This is the first one I've contributed to in a while, which was a conscious decision, since, if I'd gone on to write up my answers properly for several of the more recent topics, I'd have me more than enough text for a nice big juicy blog entry! So, I decided I'd instead take the opportunity to post my thoughts here--which seemed like a good idea at the time, except of course, I haven't gotten around to it yet. Typical. But THIS week, I'm as succinct as you're ever gonna see me, so I suggest the curious amongst you go take a look.
What else has been happening around these parts? Well, yesterday,I finally painted the ceiling in our bathroom, only about, oh, seven or eight years after it began to chip away. What's the rush, I kept asking Lynn?...
To fulfill half of our yearly obligation, on Saturday morning, Lynn and I spent nearly three hours breaking off garlic scapes out in the field over at the farm where we're part of an organic vegetable Co-op. I'm betting if a vampire came anywhere near me, I'd STILL be able to safely strangle the fanged fiend! I'll be sure and let you know if anything develops along those lines.
After abandoning the violin and then the bass, daughter Julie is eager to learn the keyboard, spurred on by her latest obsession, Sir Elton John (and, to a lesser extent, Master Billy Joel). Last night, she spent hours fiddling with the modest one we picked up for her as an early birthday present for her upcoming sixteenth. Lynn dug out some old music books she had back in, as they say, the day, and Julie spent a considerable amount of time playing famous Beatles melodies on the organ! A year ago, I never could've conceived that my kid would be happily crooning "Yesterday" while accompanying herself on the keyboards!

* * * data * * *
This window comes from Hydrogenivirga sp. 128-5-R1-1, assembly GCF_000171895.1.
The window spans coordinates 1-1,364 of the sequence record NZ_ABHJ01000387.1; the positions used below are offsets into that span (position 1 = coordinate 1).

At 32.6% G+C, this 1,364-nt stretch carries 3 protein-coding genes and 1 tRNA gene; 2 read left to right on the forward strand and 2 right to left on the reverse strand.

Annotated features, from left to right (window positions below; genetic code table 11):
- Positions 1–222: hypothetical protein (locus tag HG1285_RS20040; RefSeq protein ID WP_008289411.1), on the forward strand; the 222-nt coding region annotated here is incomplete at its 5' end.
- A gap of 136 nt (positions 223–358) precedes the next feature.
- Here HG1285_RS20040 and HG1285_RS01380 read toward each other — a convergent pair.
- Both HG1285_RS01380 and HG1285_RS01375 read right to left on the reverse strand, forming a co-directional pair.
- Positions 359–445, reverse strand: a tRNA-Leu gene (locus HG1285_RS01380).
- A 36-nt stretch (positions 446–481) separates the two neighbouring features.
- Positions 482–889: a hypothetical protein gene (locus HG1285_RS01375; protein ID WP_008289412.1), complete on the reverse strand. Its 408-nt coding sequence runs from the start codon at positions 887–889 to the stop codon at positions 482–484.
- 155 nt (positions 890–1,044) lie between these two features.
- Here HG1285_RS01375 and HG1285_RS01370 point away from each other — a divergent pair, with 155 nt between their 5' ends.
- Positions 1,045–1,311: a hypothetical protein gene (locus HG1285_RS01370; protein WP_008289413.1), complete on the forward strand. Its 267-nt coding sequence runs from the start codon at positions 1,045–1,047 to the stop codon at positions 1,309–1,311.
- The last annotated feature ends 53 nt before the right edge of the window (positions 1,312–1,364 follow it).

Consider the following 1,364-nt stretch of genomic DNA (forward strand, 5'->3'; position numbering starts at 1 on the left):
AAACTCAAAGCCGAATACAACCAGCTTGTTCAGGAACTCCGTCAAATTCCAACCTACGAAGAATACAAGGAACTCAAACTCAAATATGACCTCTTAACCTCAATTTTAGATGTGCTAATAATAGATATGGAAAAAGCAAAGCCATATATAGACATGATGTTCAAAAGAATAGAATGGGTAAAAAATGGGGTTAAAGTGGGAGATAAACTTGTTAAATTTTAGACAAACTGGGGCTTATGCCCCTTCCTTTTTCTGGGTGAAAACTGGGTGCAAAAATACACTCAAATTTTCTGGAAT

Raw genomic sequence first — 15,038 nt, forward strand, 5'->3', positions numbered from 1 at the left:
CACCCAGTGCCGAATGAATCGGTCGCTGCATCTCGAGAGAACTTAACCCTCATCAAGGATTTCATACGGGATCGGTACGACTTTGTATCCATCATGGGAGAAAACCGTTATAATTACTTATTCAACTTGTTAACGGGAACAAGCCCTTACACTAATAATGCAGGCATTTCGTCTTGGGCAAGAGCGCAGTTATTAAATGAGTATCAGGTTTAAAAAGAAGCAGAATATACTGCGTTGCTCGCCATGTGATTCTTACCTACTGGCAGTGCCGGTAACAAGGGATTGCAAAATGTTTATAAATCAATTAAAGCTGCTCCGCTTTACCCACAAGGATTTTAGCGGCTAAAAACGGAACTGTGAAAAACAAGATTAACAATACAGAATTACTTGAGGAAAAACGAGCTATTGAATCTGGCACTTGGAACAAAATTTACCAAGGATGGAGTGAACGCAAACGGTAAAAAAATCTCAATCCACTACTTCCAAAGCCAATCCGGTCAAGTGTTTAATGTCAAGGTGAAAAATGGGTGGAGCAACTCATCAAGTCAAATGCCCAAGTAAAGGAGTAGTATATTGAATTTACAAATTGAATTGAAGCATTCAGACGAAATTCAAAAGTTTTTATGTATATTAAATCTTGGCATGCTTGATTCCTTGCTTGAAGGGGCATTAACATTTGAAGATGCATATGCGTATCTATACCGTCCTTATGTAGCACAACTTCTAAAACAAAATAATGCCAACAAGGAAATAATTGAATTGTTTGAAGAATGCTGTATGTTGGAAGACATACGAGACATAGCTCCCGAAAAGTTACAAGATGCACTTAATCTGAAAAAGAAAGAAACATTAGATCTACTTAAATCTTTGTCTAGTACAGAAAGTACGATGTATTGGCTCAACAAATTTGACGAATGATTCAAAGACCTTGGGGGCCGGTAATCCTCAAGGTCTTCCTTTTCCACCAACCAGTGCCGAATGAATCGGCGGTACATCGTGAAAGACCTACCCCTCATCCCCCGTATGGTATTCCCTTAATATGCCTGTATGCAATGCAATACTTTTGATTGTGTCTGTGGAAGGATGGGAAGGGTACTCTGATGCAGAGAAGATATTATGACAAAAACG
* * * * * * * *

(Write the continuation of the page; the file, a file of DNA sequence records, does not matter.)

(Perhaps motivated by this new found interest in The Beatles, she insisted that we sit down and watch the "Imagine" documentary DVD. I'd already seen it last December, but I was more than happy to be there (along with Lynn) as our offspring belatedly witnessed her first full-length retelling of the Fabs saga (even if Paul came off as little more than a glorified sideman in the proceedings). Two things I noticed in watching it again: I hate the way it ends, and I always will. And boy, by 1969, Al Capp sure was one self-satisfied smug jerk. The extended sequence where he verbally spars with John and Yoko during one of their (admittedly goofy) public Bed-Ins certainly tempers any enthusiasm I might have to go downstairs and read one of the Kitchen Sink published "Li'l Abner" collections I have on my shelf (that, plus the over-reliance on phoneticizing so much of the dialog, a literary trait I find annoying where ever I encounter it...)